In Germany it is illegal to use nazi references, including flags, in various ways. One of them is games. Wolfenstein for instance, is a game that looks very different in Germany. However, movies are not put under the same scrutiny. Reason? Movies are considered art. Games are only entertainment. But, is X-Men First Class less entertainment than a video game?
To label something as art goes beyond the philosophical realm. It has real effects on everyday life. Games are at a tipping point in history. Like Rock music, it has to prove itself and battle society’s status quo before it can be taken seriously.
Are games art? Well, first of all, defining art itself is near impossible. But I’ll say this. If literature, music, sculpture and film are arts, then games are undoubtedly art too.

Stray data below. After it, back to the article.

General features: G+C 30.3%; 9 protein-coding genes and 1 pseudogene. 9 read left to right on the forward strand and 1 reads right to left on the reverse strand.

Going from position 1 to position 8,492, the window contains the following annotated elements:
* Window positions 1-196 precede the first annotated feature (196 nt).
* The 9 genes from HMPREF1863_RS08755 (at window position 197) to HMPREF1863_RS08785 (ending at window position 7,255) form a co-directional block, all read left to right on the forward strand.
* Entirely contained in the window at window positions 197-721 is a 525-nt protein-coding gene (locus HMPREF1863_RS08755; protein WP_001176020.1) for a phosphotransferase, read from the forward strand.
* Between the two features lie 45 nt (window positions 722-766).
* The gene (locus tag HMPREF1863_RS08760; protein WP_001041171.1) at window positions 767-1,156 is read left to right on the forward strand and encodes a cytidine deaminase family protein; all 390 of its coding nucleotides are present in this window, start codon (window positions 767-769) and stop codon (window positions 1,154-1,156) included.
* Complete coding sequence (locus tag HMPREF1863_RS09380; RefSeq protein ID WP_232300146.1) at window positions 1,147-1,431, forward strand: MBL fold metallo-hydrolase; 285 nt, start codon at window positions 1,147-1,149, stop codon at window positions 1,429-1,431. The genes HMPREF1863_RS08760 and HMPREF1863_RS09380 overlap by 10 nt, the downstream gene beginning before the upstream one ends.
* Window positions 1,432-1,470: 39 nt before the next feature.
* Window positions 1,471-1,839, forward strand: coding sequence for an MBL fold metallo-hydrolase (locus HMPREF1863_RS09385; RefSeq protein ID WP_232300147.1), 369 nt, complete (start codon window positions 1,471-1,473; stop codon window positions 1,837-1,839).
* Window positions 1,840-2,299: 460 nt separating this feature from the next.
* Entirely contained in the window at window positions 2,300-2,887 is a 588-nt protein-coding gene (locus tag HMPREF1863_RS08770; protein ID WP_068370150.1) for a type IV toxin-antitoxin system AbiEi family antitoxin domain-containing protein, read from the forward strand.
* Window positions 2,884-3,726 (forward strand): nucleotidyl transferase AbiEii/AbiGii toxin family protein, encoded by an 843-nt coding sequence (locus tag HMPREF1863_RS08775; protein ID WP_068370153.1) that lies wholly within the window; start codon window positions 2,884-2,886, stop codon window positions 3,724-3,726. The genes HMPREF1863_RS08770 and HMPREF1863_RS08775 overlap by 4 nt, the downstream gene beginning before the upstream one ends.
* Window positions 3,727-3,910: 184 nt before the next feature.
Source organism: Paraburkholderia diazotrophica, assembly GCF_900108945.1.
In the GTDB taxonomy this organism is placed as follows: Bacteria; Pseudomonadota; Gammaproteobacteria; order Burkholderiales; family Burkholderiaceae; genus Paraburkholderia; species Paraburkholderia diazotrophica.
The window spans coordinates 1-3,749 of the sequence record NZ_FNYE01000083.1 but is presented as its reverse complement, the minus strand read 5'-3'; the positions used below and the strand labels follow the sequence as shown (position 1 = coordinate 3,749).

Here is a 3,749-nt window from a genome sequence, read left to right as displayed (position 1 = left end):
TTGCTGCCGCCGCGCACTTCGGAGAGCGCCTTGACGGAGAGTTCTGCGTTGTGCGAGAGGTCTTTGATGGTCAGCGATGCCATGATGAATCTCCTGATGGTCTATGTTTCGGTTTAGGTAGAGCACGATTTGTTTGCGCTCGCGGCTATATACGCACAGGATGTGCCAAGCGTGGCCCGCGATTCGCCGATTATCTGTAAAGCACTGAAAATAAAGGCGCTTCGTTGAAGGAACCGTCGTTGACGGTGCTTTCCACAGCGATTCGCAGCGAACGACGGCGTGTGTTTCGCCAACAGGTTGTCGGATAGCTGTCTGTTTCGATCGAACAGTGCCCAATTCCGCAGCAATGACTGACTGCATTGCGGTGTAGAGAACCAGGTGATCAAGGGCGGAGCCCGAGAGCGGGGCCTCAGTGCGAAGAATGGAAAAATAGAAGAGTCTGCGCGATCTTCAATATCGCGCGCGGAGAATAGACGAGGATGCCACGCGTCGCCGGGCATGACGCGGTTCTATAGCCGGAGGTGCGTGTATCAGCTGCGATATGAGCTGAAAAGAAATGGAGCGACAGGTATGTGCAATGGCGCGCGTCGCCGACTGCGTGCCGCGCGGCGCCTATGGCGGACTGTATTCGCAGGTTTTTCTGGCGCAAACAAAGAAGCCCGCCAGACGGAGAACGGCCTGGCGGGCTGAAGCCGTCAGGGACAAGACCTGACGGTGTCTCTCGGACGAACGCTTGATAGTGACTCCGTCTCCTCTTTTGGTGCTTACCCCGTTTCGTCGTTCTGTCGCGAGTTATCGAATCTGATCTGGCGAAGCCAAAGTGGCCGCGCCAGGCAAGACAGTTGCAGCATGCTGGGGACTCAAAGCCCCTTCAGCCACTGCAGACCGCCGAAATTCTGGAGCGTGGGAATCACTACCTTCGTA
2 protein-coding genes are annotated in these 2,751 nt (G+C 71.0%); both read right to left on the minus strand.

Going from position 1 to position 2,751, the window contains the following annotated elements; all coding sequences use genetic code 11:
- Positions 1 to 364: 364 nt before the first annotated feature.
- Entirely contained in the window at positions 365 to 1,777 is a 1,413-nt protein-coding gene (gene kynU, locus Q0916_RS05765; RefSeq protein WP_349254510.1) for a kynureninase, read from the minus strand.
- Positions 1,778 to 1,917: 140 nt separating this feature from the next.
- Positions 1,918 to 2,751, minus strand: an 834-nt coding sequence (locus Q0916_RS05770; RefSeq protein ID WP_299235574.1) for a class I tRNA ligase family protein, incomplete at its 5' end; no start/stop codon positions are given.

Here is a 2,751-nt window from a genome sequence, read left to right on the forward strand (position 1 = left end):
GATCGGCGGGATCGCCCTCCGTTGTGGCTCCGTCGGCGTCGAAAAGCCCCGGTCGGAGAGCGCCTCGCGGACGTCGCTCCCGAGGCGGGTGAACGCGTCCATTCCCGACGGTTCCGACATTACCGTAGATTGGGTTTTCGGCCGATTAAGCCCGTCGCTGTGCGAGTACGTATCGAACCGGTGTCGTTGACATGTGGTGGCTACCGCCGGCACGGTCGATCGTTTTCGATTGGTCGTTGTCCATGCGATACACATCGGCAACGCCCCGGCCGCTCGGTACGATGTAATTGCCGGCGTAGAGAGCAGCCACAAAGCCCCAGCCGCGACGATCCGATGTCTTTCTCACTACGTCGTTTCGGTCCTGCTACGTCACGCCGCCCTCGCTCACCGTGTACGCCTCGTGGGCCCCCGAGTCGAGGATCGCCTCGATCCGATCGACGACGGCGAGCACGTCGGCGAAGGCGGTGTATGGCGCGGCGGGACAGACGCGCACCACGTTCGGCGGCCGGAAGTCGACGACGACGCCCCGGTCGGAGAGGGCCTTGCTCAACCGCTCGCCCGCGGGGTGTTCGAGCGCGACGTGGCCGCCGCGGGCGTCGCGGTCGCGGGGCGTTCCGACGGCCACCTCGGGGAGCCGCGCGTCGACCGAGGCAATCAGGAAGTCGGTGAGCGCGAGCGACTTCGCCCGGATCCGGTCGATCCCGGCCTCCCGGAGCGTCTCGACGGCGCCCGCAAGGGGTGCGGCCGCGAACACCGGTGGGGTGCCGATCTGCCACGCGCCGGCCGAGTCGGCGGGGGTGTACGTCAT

When I was little I liked to draw, to write, to play music, to act… my parents knew I was a creative person, but it was hard for me to choose one single art. I liked all of them! Hence I became a filmmaker. Film allows you to play with visuals, storytelling, music and body language as means of expression. It was the most collective and varied art in that sense. Now I’m a full-time game designer. Why? Because there are things that can only be experienced through games. Things like choice. No other medium allows for the audience to make choices.
I am confident that games will become art sooner or later, the question will be how sooner than later. What we need to differentiate is that, like other forms of art, some pieces are more commercial than artistic. That doesn’t mean they should all be treated equally, of course. They should be evaluated individually, intrinsically.
If you still have doubts, I recommend you play some of the game’s reviewed on this site and ask yourself, ‘if this were a movie, would you consider it art?’ and what’s more, ‘could you even express the same thing in a movie?’.